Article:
HL Deb 21 June 1842 vol 64 cc272-7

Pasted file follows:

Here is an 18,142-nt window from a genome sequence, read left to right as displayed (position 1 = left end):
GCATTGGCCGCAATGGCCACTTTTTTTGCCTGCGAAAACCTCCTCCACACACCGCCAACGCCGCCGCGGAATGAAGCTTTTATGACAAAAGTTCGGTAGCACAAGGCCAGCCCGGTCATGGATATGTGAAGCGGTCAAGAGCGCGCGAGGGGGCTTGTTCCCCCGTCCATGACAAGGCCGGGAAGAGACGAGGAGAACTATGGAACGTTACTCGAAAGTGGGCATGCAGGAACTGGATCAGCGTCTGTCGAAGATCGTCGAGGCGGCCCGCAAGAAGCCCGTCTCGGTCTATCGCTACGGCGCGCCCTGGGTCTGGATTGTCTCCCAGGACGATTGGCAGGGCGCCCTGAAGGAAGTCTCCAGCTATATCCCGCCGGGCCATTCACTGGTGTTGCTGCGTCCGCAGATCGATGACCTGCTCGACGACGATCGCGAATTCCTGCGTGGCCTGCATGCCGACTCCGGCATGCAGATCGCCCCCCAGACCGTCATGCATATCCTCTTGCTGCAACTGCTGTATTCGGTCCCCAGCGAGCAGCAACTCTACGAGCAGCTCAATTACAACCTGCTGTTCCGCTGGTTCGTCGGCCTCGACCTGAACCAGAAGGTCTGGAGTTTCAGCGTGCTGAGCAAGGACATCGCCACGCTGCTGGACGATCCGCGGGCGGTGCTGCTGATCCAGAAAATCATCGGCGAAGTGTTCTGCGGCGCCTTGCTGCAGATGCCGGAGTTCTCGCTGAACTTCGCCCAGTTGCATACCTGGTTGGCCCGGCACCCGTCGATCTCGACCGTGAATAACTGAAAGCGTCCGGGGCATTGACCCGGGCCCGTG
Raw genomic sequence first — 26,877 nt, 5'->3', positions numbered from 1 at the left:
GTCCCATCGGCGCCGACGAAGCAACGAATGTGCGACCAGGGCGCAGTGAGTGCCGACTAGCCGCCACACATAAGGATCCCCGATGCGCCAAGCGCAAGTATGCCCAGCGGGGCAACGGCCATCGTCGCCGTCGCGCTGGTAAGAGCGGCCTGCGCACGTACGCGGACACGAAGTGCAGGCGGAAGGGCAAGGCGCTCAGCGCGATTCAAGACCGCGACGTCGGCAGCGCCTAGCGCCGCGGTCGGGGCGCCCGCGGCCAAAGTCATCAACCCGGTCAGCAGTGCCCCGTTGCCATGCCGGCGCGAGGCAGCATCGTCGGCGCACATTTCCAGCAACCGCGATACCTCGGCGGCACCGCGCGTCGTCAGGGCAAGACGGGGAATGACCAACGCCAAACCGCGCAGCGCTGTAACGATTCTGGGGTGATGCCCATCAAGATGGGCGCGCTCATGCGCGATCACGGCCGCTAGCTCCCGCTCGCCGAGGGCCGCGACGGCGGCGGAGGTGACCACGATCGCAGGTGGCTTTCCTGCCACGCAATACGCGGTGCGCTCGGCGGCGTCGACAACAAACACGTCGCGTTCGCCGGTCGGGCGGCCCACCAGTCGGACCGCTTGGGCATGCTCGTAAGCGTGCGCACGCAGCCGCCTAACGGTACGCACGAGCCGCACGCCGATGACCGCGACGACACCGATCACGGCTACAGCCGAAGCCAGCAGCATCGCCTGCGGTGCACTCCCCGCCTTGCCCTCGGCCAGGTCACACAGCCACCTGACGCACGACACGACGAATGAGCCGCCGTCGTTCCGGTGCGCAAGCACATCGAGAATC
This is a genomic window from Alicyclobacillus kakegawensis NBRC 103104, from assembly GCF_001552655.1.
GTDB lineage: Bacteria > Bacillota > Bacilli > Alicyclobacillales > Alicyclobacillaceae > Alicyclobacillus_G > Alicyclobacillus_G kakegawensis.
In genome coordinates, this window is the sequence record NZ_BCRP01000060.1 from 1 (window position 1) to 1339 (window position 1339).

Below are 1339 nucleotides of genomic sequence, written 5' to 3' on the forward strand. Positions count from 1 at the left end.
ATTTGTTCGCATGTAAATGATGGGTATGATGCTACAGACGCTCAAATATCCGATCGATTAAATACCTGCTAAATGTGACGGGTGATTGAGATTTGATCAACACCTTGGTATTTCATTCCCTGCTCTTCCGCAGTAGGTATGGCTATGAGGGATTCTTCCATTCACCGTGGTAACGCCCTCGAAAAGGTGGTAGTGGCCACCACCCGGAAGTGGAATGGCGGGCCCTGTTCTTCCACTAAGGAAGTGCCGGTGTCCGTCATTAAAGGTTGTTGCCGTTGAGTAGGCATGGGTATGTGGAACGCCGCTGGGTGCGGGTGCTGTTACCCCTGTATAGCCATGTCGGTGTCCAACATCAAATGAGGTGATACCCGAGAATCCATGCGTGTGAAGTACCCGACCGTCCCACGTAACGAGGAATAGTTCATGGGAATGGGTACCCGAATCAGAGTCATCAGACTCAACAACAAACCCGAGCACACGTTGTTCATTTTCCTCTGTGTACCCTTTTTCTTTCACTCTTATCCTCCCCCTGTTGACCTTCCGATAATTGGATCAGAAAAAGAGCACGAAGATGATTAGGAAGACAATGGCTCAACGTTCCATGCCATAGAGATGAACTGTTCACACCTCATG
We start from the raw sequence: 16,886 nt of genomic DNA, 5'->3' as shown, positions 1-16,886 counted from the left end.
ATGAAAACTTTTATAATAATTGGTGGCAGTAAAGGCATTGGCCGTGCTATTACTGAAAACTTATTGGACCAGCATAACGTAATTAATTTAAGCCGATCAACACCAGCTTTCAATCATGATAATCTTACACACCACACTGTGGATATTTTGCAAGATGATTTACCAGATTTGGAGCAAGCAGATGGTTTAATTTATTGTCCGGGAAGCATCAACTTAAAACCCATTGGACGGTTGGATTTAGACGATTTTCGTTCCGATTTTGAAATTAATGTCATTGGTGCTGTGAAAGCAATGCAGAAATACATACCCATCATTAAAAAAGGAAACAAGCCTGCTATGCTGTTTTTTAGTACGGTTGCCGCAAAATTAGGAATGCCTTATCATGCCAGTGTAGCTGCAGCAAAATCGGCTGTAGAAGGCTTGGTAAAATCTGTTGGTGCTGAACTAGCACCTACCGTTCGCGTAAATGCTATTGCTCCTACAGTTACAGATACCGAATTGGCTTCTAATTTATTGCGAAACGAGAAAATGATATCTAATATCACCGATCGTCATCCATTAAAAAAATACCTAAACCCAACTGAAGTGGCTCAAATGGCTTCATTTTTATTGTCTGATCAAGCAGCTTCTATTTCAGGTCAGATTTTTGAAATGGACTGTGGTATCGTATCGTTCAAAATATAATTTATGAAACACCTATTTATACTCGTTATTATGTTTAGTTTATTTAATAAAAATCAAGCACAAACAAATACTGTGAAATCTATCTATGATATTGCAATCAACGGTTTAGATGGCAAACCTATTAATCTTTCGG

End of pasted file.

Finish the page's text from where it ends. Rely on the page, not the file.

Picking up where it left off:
The Earl of Clarendon